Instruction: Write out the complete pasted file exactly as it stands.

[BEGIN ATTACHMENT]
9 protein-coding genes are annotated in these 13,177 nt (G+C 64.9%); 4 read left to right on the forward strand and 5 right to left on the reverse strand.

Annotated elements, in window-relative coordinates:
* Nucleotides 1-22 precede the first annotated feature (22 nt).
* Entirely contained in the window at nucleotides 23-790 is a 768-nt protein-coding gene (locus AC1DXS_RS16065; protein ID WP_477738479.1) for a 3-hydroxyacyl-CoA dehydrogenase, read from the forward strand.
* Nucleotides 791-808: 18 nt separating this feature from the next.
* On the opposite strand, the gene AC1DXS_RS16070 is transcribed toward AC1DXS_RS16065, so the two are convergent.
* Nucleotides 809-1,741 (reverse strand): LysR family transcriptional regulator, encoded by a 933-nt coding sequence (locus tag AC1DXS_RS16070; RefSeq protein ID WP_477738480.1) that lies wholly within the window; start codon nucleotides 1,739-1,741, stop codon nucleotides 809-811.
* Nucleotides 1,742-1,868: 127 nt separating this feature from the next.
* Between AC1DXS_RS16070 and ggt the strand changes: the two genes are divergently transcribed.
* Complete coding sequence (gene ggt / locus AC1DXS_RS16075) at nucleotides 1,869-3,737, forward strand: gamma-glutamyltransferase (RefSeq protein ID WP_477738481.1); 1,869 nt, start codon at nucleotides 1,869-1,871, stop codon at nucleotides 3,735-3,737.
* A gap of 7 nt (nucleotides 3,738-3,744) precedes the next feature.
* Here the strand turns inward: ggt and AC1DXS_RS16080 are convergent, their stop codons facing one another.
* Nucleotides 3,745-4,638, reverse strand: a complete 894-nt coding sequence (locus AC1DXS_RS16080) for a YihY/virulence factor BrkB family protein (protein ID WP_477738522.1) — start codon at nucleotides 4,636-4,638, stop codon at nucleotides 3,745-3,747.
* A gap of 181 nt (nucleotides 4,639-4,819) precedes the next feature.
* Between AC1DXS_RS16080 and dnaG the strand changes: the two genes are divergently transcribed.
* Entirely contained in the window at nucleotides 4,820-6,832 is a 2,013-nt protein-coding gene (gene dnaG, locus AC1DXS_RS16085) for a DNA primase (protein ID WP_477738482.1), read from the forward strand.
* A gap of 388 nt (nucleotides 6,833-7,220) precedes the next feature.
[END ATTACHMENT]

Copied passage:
9 protein-coding genes are annotated in these 13,177 nt (G+C 64.9%); 4 read left to right on the forward strand and 5 right to left on the reverse strand.

Annotated elements, in window-relative coordinates:
* Nucleotides 1-22 precede the first annotated feature (22 nt).
* Entirely contained in the window at nucleotides 23-790 is a 768-nt protein-coding gene (locus AC1DXS_RS16065; protein ID WP_477738479.1) for a 3-hydroxyacyl-CoA dehydrogenase, read from the forward strand.
* Nucleotides 791-808: 18 nt separating this feature from the next.
* On the opposite strand, the gene AC1DXS_RS16070 is transcribed toward AC1DXS_RS16065, so the two are convergent.
* Nucleotides 809-1,741 (reverse strand): LysR family transcriptional regulator, encoded by a 933-nt coding sequence (locus tag AC1DXS_RS16070; RefSeq protein ID WP_477738480.1) that lies wholly within the window; start codon nucleotides 1,739-1,741, stop codon nucleotides 809-811.
* Nucleotides 1,742-1,868: 127 nt separating this feature from the next.
* Between AC1DXS_RS16070 and ggt the strand changes: the two genes are divergently transcribed.
* Complete coding sequence (gene ggt / locus AC1DXS_RS16075) at nucleotides 1,869-3,737, forward strand: gamma-glutamyltransferase (RefSeq protein ID WP_477738481.1); 1,869 nt, start codon at nucleotides 1,869-1,871, stop codon at nucleotides 3,735-3,737.
* A gap of 7 nt (nucleotides 3,738-3,744) precedes the next feature.
* Here the strand turns inward: ggt and AC1DXS_RS16080 are convergent, their stop codons facing one another.
* Nucleotides 3,745-4,638, reverse strand: a complete 894-nt coding sequence (locus AC1DXS_RS16080) for a YihY/virulence factor BrkB family protein (protein ID WP_477738522.1) — start codon at nucleotides 4,636-4,638, stop codon at nucleotides 3,745-3,747.
* A gap of 181 nt (nucleotides 4,639-4,819) precedes the next feature.
* Between AC1DXS_RS16080 and dnaG the strand changes: the two genes are divergently transcribed.
* Entirely contained in the window at nucleotides 4,820-6,832 is a 2,013-nt protein-coding gene (gene dnaG, locus AC1DXS_RS16085) for a DNA primase (protein ID WP_477738482.1), read from the forward strand.
* A gap of 388 nt (nucleotides 6,833-7,220) precedes the next feature.